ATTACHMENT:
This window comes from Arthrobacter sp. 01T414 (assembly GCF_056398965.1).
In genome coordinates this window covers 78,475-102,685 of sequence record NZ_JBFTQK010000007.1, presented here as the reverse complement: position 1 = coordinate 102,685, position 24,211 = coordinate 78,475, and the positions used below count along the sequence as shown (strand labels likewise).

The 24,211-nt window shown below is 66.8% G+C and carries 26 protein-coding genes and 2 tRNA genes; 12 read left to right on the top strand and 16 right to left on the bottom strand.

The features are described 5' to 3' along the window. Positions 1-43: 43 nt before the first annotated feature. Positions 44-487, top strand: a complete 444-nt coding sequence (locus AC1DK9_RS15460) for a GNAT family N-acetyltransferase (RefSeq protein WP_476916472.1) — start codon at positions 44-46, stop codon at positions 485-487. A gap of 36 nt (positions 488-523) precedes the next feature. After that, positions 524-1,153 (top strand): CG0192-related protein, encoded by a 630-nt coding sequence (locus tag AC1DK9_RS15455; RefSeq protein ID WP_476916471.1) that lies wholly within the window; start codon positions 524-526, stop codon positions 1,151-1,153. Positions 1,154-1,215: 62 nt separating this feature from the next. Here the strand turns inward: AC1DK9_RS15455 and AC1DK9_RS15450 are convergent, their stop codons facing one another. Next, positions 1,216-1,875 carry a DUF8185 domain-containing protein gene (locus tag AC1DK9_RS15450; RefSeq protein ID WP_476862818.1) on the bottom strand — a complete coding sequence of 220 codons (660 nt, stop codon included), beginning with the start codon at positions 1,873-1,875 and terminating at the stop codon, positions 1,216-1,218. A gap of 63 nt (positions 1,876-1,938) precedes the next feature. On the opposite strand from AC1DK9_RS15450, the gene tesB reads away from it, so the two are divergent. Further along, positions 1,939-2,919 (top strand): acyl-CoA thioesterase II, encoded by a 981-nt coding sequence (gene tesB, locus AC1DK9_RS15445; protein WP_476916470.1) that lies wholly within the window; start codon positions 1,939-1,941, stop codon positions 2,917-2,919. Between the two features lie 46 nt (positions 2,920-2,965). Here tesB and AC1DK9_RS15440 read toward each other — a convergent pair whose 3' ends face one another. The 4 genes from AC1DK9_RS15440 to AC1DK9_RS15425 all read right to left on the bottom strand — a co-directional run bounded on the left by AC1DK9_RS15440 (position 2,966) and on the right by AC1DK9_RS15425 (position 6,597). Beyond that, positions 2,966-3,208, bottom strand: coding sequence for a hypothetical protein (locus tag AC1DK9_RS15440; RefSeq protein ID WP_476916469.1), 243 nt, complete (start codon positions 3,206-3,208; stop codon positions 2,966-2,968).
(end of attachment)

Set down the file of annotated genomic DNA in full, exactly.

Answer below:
This window comes from Arthrobacter sp. 01T414 (assembly GCF_056398965.1).
In genome coordinates this window covers 78,475-102,685 of sequence record NZ_JBFTQK010000007.1, presented here as the reverse complement: position 1 = coordinate 102,685, position 24,211 = coordinate 78,475, and the positions used below count along the sequence as shown (strand labels likewise).

The 24,211-nt window shown below is 66.8% G+C and carries 26 protein-coding genes and 2 tRNA genes; 12 read left to right on the top strand and 16 right to left on the bottom strand.

The features are described 5' to 3' along the window. Positions 1-43: 43 nt before the first annotated feature. Positions 44-487, top strand: a complete 444-nt coding sequence (locus AC1DK9_RS15460) for a GNAT family N-acetyltransferase (RefSeq protein WP_476916472.1) — start codon at positions 44-46, stop codon at positions 485-487. A gap of 36 nt (positions 488-523) precedes the next feature. After that, positions 524-1,153 (top strand): CG0192-related protein, encoded by a 630-nt coding sequence (locus tag AC1DK9_RS15455; RefSeq protein ID WP_476916471.1) that lies wholly within the window; start codon positions 524-526, stop codon positions 1,151-1,153. Positions 1,154-1,215: 62 nt separating this feature from the next. Here the strand turns inward: AC1DK9_RS15455 and AC1DK9_RS15450 are convergent, their stop codons facing one another. Next, positions 1,216-1,875 carry a DUF8185 domain-containing protein gene (locus tag AC1DK9_RS15450; RefSeq protein ID WP_476862818.1) on the bottom strand — a complete coding sequence of 220 codons (660 nt, stop codon included), beginning with the start codon at positions 1,873-1,875 and terminating at the stop codon, positions 1,216-1,218. A gap of 63 nt (positions 1,876-1,938) precedes the next feature. On the opposite strand from AC1DK9_RS15450, the gene tesB reads away from it, so the two are divergent. Further along, positions 1,939-2,919 (top strand): acyl-CoA thioesterase II, encoded by a 981-nt coding sequence (gene tesB, locus AC1DK9_RS15445; protein WP_476916470.1) that lies wholly within the window; start codon positions 1,939-1,941, stop codon positions 2,917-2,919. Between the two features lie 46 nt (positions 2,920-2,965). Here tesB and AC1DK9_RS15440 read toward each other — a convergent pair whose 3' ends face one another. The 4 genes from AC1DK9_RS15440 to AC1DK9_RS15425 all read right to left on the bottom strand — a co-directional run bounded on the left by AC1DK9_RS15440 (position 2,966) and on the right by AC1DK9_RS15425 (position 6,597). Beyond that, positions 2,966-3,208, bottom strand: coding sequence for a hypothetical protein (locus tag AC1DK9_RS15440; RefSeq protein ID WP_476916469.1), 243 nt, complete (start codon positions 3,206-3,208; stop codon positions 2,966-2,968).